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5 Misleading Statistics in Hockey

In today’s analytics-driven game, statistics surround the world of hockey. Everything from shot quality, to score situation, to where netminders give up the most goals is tracked by statisticians and made available to organizations and, in some cases, the public.

With all of this data, it is sometimes difficult to sort through what is valuable and what isn’t. But irrelevant or misleading numbers have been around since before the analytics movement began.

Even mainstream markers have their issues, and here are five of the most flawed statistics commonly used in the game.

Goaltender Wins

The end-game in hockey may be to win, but judging goaltenders based on wins and losses is something that does not make sense.

Hockey is a team sport, and while a netminder can occasionally steal a game for his club to secure a victory, he cannot do so consistently. A good goaltender can’t accumulate wins if there is no offense or defense in front of him.

Take Cory Schneider, for example.

Schneider has historically been one of the best netminders in the NHL. He owned a .924 save percentage and a 2.15 goals-against average last season with the New Jersey Devils. That ranked him fifth and fourth in the league, respectively, among goaltenders with at least 40 games played.

Despite those elite-level numbers, he had just 27 wins in that campaign; that was bad enough for 13th in the league.

The Devils were unable to support their netminder with sufficient goal scoring, and Schneider’s win totals paid for it.

Wins can also be inflated if a goaltender plays a high number of games. Jonathan Quick was second in the NHL in wins last season, but he also had the highest amount of starts. Win percentage would be a better statistic to use in this situation if you do buy in to the value of goaltender wins.


Hits are a misleading and misvalued statistic for two reasons:

First of all, they are difficult to track with consistent criteria. What one person counts as a hit may be different from what another person counts as a hit. Therefore, there is often a large discrepancy between totals from game to game.

Simply put, the count is unreliable.

The more important reason hits aren’t always great is because they have an inverted correlation with puck possession. If a player has to make a hit, it means said player did not have the puck to begin with.

In today’s game, puck possession is everything, and a high amount of hits shows that the player or team doesn’t have the puck as much as they should.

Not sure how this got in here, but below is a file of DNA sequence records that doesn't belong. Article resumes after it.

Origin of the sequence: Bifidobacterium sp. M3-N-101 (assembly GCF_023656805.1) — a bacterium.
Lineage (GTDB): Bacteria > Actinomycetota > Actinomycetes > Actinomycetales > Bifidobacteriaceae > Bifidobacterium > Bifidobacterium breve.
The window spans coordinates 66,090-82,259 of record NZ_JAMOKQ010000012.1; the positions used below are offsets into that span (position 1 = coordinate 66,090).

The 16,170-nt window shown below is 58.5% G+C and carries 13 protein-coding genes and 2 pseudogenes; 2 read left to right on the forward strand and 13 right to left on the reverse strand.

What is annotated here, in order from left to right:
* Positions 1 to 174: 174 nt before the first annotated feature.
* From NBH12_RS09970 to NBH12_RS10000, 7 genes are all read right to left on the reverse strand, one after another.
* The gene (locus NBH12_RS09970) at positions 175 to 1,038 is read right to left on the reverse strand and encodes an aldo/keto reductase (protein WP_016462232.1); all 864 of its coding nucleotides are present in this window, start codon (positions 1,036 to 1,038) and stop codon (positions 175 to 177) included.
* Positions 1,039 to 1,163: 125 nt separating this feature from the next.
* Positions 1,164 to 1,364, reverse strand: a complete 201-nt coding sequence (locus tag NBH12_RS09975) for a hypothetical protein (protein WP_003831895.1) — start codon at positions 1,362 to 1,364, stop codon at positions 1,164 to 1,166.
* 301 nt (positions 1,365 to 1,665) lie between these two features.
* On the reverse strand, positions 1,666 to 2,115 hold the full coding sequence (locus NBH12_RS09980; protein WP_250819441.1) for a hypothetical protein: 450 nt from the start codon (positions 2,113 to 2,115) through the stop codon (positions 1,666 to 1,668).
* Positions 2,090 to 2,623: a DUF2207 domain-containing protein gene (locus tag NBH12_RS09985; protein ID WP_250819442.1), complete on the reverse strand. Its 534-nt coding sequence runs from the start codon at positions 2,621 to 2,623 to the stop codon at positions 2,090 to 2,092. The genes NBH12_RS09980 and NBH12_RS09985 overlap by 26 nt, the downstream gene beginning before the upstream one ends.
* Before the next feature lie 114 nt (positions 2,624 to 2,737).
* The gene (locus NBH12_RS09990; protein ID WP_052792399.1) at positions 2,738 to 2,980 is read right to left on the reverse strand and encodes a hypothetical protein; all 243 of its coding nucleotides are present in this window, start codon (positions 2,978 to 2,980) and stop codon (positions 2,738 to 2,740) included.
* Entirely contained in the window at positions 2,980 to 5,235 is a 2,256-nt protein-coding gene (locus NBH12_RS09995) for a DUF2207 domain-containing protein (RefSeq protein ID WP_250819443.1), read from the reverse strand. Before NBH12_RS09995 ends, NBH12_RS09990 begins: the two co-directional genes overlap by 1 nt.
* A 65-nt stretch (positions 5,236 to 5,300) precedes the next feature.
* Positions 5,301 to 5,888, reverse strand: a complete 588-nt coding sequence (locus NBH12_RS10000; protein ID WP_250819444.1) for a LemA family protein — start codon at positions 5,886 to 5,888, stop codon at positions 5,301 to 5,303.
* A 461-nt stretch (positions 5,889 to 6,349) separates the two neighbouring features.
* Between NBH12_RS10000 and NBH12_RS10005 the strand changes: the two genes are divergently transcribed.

Physicality is a vital part of puck recovery, but having to use it too often should be alarming.

Blocked Shots

This statistic is on this list for almost the same reason as hits. If a player has to block a shot, it means he didn’t have the puck. Worse yet, it also means he gave up a shot attempt—something teams are striving to prevent.

Blocking shots is an important part of hockey, and sacrificing the body is solid team defense. The opponent can’t score if the puck never reaches the net.

But again, a high number of blocked shots means a player doesn’t have the puck as much as he should. Having to block occasionally is fine, but too much should be a cause for concern.


Let me begin by saying that giveaways are never a good thing. However, the issue with the statistic is how it is expressed.

The current giveaway leaders for the 2016-17 season are Brent Burns, Erik Karlsson, and John Carlson. These three players are highly-talented defensemen who are vital to their team’s success, yet they give the puck away more than anyone.

The reason their giveaway numbers are so high, though, is because they touch the puck more than most players. Of course Burns is going to lead the Sharks in this category; he has the puck on his stick every time he’s on the ice. He has far more opportunities to give the puck away than any of his teammates.

Other resources, like those which track zone exits and zone entries, more accurately display this kind of information. But expressing giveaways as a raw number rather than a ratio to puck touches is a flawed methodology.


Faceoffs are the first battle of every shift and—for the most part—dictate which team starts with the puck. There are many crucial moments centered around a single faceoff, particularly in the dying seconds of the game.

It’s not that faceoffs aren’t important, it’s that they are not important as some think they are.

Antoine Vermette of the Anaheim Ducks has won 65.9 percent of his faceoffs this season. However, he has negative possession and goals-for percentages. Meanwhile, Evgeni Malkin of the Pittsburgh Penguins has only won 43.4 percent of his draws and has positive numbers in terms of possession and goals.

There are many other instances where this relationship happens, meaning the value of faceoffs is a bit more ambiguous than once perceived. They are vital in certain situations, no doubt, but just how vital remains to be seen.

Honorable Mention: Plus/Minus

The analytics community is not a fan of plus/minus, and therefore it earns the honorable mention spot on this list. There are just too many factors that can work for or against a player in this marker that are outside of his control.

Typically, plus/minus would have earned a regular spot on the list, but the misleading nature of it is fairly well known. The other statistics are more heavily used without any noticed inaccuracy.

About Drew Weber

Drew Weber is a lover of hockey and abuser of analytics. Prior to joining Pucknology, he covered the San Jose Sharks and Team USA for The Hockey Writers and contributed briefly to Fear the Fin. You can follow him on Twitter at @puck_over_glass.

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